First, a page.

Chambers, R., Popular Rhymes of Scotland. 1870. Pp. 66-68. (From Fife.)
Heroine dislikes proposed husband--Hen-wife aid-- Counter- tasks--Heroine disguise --Heroine flight--Menial heroine-- Fairy aid--Magic dresses--Meeting-place (church)--Threefold flight--Lost shoe--Shoe marriage test--Mutilated foot (henwife's daughter's)--False bride--Animal witness (bird)--Happy marriage.
(1) Rashie Coat was a king's daughter, and her father wanted her to marry a man she did not like.-- (2) She consulted the hen-wife, who told her to say she wouldn't marry him unless they gave her a c of beaten gold; they gave her this, but still she wouldn't marry. She again went to the henwife, and under her advice asked for a coat made of the feathers of birds. The king sent a man with corn to cry out to all the birds, each bird take up a pea and put down a feather; this the birds did, and the coat was produced; but Rashie Coat would not marry, and, instructed by the hen-wife, she asked for a coat of rushes and a pair of slippers these they gave her, and the hen-wife couldn't help her any more.-- (3) She left her father's house and went far and wide till she came to a king's house; she obtained service there in the kitchen to wash the dishes.-- (4) On Sunday they all went to church and left her to cook the dinner; a fairy came to her and told her to put on the coat of beaten gold, and go to church, and the fairy would cook the dinner. She went to the church, and the king's son fell in love with her, but she ran home before the church was over, and he could not find out who she was-- (5) The next Sunday the fairy told her to put on her coat of bird's feathers, and go to church ; this she did, and the king's s again did n succeed in finding out who she was.-- (6) The third Sunday the fairy told her to put on the coat of rushes and the slippers, and go to church. The king's son sat next the door, and when Rashie Coat left the church as before, he left too, and gripped her; she got away from him, but lost her slipper, which he took up.-- (7) lie caused a cry through the country that he would marry anyone who could get the slipper on ; all the ladies of the Court tried, but in vain ; the hen-wife sent her daughter, who clipped her feet and got it on that way.-- (8) The king's son was going to marry her, and was riding away with her, when a bird sang out as they passed by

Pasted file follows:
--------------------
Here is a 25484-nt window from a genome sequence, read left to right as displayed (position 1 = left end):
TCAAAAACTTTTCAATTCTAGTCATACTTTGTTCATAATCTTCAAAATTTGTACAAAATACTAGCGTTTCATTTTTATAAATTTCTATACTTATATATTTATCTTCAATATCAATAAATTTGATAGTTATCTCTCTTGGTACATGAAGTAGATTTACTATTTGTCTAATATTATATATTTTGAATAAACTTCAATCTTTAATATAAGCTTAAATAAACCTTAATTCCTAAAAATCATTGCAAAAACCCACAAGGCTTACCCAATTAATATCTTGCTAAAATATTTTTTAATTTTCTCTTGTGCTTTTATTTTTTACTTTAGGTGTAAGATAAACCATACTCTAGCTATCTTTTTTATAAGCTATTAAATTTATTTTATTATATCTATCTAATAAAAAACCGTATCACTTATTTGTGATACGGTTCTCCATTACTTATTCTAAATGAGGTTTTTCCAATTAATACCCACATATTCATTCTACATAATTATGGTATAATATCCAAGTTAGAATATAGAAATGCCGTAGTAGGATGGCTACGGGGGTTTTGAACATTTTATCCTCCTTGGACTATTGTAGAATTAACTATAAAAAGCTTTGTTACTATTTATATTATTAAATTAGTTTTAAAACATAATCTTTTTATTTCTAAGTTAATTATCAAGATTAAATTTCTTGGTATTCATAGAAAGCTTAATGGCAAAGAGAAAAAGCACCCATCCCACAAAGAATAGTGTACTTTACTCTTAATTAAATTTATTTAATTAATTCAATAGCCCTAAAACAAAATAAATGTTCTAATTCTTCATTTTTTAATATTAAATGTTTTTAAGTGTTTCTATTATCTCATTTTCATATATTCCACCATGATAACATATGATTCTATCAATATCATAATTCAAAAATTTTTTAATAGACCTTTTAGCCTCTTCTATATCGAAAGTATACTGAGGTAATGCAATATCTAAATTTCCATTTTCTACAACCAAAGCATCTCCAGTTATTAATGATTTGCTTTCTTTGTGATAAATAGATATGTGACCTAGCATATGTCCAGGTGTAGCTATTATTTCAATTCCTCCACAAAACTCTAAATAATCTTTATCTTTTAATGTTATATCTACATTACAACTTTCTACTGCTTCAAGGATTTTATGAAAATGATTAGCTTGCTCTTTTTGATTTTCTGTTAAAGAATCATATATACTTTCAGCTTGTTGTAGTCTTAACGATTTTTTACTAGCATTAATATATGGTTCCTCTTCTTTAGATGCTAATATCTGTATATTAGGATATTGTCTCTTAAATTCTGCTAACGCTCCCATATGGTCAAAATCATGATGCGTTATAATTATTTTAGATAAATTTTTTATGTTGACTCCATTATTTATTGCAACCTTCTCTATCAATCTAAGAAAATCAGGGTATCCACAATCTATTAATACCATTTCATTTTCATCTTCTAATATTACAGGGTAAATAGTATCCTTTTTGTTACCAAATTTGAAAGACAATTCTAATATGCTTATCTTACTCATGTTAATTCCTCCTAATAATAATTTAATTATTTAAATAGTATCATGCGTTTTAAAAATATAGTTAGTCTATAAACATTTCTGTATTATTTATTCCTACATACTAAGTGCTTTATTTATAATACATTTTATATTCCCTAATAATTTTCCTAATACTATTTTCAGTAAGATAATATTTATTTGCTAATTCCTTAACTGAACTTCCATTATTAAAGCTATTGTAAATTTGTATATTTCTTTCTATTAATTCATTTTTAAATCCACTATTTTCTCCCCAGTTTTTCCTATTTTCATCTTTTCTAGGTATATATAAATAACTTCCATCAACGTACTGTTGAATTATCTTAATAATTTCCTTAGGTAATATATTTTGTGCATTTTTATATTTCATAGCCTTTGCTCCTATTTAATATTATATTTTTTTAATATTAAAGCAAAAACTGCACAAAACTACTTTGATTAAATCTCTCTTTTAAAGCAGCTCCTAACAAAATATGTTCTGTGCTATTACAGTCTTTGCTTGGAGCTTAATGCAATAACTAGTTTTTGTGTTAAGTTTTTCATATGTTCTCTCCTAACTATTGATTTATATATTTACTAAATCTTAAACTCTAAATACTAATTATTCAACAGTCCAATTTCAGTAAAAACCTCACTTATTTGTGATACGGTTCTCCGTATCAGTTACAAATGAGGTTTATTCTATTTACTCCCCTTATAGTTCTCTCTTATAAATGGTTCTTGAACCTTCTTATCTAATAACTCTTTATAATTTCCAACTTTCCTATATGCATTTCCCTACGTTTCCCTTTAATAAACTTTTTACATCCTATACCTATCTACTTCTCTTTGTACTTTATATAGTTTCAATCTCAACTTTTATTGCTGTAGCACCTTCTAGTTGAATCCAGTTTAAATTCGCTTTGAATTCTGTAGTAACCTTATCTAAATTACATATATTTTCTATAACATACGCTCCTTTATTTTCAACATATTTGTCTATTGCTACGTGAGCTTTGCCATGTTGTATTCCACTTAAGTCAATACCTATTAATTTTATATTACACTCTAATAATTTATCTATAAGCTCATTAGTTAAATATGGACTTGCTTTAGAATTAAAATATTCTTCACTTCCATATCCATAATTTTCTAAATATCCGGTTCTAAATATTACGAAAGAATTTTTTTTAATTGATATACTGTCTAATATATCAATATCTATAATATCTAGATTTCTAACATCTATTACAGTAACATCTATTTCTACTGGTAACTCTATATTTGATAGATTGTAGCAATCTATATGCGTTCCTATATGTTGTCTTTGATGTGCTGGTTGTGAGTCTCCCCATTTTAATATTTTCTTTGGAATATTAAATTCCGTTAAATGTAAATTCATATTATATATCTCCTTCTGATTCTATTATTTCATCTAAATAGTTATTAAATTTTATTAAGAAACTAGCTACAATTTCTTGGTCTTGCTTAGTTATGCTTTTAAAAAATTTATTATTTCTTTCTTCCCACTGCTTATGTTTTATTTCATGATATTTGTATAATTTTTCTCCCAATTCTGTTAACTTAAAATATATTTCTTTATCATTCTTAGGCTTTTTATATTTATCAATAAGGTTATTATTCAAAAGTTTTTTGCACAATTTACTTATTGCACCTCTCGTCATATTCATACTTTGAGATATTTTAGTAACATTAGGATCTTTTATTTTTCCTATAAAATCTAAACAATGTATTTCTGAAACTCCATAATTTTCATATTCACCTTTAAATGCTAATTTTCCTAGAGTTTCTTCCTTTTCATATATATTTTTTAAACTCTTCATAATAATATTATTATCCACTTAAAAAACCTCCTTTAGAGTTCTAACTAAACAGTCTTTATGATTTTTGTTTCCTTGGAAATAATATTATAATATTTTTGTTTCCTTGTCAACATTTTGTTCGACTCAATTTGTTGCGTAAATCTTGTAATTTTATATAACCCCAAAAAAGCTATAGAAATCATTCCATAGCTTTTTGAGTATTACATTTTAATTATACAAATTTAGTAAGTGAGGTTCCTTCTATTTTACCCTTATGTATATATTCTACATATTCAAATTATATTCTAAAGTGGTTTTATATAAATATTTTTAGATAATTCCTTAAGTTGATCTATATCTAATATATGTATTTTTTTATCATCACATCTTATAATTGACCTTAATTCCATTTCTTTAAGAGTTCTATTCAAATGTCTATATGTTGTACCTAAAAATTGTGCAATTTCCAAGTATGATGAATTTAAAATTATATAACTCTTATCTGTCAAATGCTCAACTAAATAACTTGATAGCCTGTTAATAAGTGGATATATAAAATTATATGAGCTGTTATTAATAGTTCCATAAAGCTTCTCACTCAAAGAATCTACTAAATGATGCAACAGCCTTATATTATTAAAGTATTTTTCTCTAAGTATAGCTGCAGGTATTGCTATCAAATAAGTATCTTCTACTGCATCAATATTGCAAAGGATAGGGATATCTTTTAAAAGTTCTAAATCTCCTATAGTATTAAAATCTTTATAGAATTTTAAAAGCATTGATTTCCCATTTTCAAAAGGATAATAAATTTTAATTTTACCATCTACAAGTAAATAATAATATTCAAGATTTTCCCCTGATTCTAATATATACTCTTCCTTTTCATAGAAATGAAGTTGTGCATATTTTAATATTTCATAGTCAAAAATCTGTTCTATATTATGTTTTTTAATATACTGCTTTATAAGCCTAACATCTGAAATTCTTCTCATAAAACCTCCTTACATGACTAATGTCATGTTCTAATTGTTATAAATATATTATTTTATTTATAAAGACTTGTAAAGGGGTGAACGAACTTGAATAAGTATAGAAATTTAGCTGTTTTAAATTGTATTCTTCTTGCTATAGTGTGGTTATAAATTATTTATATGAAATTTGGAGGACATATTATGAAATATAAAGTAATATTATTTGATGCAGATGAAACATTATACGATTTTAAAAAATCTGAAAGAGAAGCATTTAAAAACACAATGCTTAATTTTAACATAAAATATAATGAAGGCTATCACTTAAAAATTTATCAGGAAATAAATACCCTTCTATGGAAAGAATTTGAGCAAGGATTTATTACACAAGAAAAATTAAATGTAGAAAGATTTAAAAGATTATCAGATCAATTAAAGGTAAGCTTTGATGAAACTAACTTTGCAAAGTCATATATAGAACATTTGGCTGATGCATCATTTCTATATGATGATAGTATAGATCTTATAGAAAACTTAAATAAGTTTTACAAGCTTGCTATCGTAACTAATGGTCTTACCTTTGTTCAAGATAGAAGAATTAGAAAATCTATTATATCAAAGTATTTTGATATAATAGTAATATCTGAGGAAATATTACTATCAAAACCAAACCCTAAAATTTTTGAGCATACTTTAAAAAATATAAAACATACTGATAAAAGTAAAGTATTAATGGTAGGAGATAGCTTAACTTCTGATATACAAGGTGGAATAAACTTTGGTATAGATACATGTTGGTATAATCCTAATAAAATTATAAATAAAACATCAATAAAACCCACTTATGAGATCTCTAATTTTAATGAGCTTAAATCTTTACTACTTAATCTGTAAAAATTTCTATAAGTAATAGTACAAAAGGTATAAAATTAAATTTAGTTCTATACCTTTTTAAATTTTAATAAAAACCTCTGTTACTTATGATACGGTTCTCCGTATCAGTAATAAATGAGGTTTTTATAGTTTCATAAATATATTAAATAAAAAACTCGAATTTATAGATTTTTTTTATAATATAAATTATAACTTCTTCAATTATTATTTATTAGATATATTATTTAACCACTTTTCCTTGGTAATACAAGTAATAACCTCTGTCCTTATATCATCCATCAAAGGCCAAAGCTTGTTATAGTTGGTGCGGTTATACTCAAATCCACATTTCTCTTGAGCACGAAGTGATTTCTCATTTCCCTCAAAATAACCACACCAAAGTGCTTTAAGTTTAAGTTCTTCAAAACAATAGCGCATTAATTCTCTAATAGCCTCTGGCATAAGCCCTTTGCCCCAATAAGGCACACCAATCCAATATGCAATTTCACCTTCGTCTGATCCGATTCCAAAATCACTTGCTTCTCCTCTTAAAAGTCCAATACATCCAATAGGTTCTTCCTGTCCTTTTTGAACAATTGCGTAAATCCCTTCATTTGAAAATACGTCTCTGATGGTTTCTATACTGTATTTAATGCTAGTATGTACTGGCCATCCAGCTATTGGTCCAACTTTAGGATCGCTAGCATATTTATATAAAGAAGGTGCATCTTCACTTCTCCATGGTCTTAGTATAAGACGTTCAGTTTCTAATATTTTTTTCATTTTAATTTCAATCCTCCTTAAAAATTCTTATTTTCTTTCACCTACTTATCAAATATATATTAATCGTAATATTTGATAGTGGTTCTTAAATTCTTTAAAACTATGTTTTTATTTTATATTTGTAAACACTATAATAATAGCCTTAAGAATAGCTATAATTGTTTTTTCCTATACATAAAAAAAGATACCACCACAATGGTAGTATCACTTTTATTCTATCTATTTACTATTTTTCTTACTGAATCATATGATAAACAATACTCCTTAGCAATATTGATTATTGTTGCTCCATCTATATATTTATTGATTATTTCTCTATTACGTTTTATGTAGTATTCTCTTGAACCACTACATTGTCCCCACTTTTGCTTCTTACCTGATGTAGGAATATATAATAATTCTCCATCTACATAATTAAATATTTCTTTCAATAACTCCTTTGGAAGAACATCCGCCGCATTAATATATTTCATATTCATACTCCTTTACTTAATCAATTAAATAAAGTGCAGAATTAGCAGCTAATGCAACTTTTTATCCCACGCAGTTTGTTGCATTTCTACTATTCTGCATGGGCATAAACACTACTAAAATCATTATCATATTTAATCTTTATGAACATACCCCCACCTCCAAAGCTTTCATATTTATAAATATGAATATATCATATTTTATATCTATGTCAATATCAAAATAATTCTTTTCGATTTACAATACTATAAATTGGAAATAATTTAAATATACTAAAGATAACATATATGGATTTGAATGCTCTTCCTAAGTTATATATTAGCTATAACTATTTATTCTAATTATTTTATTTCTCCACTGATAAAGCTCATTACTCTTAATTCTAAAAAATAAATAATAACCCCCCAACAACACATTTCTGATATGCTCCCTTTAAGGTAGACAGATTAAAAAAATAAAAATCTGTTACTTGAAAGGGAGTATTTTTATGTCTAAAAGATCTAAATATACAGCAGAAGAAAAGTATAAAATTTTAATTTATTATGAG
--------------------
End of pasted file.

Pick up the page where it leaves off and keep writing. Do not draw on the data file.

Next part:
-- (9) The king's son thereupon flung off the hen-wife's daughter, and sought for and found Rashie Coat; he fitted the slipper on her and married her.
Cox, Marian Roalfe. Cinderella: Three Hundred and Forty-five Variants of Cinderella, Catskin, and Cap O' Rushes, abstracted and tabulated. London: David Nutt for the Folklore Society, 1893.
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